The DG replied that they met when necessary. Senior managers attend all audit committee meetings. They had reviewed capacity in an internal audit and would work together, providing support when necessary.

The Chairperson commented that the support of management was necessary for the audit committee.

Mr Bonhomme (ANC) referred to the Audit Report and noted a particular instance where the Department did not provide audit evidence for an adjustment.

The CFO of the Department replied that it related to the coding and allocations in the Logos system. An adjustment took place related to the fact that the Department had spent a lot of money in Johannesburg upgrading a hospital and the payment went through as a payment in respect of buildings. The assets were overstated and the buildings had to be accounted for in the Public Works books. The reconciliation was done after publication of the Annual Report and could not be corrected in time for the audit. He said that they were in the process of correcting it now. They had also trained their staff about this and were ensuring that this would not happen again. He added that the Logos system was extremely user-unfriendly and not easy to work with.

Mr Trent noted that the Auditor General reported that the Department did not come up with its environmental plan. It should have been done after the Act came into operation and it was four years on now. He asked if it had been done.

The DG replied that it was done when the Auditor General did the audit report. However, it still had to be finalised at a political level although it had been developed. Thus, they were awaiting the necessary political endorsement.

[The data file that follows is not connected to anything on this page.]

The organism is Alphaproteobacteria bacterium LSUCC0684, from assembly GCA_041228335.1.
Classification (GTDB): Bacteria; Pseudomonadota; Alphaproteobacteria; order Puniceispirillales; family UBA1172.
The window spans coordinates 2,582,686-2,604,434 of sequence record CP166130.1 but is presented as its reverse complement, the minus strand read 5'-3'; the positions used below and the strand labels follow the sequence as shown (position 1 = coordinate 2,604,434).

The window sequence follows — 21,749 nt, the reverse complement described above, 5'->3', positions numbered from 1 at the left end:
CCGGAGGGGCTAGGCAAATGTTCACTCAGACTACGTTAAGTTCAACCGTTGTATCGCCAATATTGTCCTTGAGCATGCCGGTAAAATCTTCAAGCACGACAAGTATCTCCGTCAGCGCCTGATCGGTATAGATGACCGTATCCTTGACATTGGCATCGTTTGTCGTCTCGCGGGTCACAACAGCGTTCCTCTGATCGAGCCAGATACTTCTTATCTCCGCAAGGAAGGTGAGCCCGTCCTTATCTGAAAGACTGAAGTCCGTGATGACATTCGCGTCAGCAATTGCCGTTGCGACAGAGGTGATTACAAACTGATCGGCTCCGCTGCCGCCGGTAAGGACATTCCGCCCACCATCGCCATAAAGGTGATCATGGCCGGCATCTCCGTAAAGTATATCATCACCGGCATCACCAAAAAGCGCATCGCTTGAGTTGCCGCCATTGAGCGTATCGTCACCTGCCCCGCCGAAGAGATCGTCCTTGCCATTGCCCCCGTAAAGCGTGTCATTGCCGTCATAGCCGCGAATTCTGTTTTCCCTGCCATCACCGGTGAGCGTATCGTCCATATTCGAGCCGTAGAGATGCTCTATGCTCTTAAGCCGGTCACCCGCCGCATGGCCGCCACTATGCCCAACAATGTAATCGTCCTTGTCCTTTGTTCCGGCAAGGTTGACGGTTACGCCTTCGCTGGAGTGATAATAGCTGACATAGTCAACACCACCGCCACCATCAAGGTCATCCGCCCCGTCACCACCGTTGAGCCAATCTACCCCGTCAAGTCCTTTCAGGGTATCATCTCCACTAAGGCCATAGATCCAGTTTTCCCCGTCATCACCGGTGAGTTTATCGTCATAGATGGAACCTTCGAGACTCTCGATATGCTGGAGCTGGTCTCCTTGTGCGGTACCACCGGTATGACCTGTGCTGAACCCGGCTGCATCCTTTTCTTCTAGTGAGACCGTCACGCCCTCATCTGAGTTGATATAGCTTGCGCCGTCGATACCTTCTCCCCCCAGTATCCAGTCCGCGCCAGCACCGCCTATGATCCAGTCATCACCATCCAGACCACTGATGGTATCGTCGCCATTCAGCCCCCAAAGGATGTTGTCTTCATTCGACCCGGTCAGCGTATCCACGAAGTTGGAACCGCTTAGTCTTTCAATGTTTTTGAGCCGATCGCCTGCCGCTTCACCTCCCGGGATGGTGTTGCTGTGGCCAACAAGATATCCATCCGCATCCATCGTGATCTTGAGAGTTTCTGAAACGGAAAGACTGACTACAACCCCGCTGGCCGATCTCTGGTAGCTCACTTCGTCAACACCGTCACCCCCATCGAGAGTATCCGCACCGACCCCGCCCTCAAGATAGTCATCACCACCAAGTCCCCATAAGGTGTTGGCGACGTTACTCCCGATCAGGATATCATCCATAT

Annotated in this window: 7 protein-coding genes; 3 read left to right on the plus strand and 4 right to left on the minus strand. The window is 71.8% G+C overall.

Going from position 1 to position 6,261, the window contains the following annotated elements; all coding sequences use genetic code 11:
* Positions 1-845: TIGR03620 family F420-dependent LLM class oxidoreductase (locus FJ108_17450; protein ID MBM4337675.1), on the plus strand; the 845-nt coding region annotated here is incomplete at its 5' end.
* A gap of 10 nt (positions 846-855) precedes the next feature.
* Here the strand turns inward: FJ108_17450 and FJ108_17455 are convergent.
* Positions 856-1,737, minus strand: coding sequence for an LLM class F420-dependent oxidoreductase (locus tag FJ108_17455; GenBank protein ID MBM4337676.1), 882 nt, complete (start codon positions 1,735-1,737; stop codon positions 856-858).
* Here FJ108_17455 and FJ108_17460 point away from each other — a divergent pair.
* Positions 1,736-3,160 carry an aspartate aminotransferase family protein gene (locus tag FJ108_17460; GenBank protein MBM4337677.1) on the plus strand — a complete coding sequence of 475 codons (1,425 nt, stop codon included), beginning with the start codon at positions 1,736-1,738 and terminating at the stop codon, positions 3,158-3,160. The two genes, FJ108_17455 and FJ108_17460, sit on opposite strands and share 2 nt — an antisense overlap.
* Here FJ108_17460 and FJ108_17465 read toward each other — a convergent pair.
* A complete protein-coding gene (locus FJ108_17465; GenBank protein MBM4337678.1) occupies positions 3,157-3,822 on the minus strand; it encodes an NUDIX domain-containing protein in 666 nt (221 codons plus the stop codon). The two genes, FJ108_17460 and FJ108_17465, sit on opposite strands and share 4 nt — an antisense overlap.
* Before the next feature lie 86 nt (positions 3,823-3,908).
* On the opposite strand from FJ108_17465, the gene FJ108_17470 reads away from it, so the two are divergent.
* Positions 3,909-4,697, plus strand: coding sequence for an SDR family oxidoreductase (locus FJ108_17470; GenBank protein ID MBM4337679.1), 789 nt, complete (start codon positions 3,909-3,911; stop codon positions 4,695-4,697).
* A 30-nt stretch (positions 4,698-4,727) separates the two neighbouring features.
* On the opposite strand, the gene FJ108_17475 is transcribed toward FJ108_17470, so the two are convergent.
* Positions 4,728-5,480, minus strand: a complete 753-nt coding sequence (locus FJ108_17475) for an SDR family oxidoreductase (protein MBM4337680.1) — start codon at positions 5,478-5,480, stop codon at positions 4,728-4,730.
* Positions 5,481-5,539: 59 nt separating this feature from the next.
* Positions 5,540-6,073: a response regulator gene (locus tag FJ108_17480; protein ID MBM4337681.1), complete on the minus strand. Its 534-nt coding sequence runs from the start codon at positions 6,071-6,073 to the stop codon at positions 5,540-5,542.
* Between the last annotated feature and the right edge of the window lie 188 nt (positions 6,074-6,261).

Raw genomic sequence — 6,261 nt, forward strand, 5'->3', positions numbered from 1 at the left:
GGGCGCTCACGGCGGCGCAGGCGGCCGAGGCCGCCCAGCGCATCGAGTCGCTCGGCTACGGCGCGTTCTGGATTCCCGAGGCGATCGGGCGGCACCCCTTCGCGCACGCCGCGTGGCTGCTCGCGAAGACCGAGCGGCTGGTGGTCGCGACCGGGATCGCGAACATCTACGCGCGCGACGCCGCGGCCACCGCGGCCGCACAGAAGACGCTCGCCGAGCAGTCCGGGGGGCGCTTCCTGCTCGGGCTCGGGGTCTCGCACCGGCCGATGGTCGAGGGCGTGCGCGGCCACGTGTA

Mr Trent asked if the objectives of the provinces were aligned with the Department in regard to hospital services. He asked if the Department could see which provinces were meeting these objectives and if they were not, if the Department could assist.

The DG replied that they could.

The Chairperson commented on the Hospital Revitalisation Programme saying that some programmes had to be stepped up as there was a lack of resources.

The DG replied that there were ongoing talks with Treasury to see how this could be done.

The Chairperson referred to the Statement of Financial Performance section of the report and referred to the amounts written off. He asked if the financial transactions or liabilities had increased.

The CFO replied that the Department used to run a Nutrition Programme which had been moved to the Department of Education. They had already made advances to provinces to kick-start this programme and that amount had to be written off by their Department.

The Chairperson asked for a comment on the fact that the report showed an increase under ‘’Other debtors’’.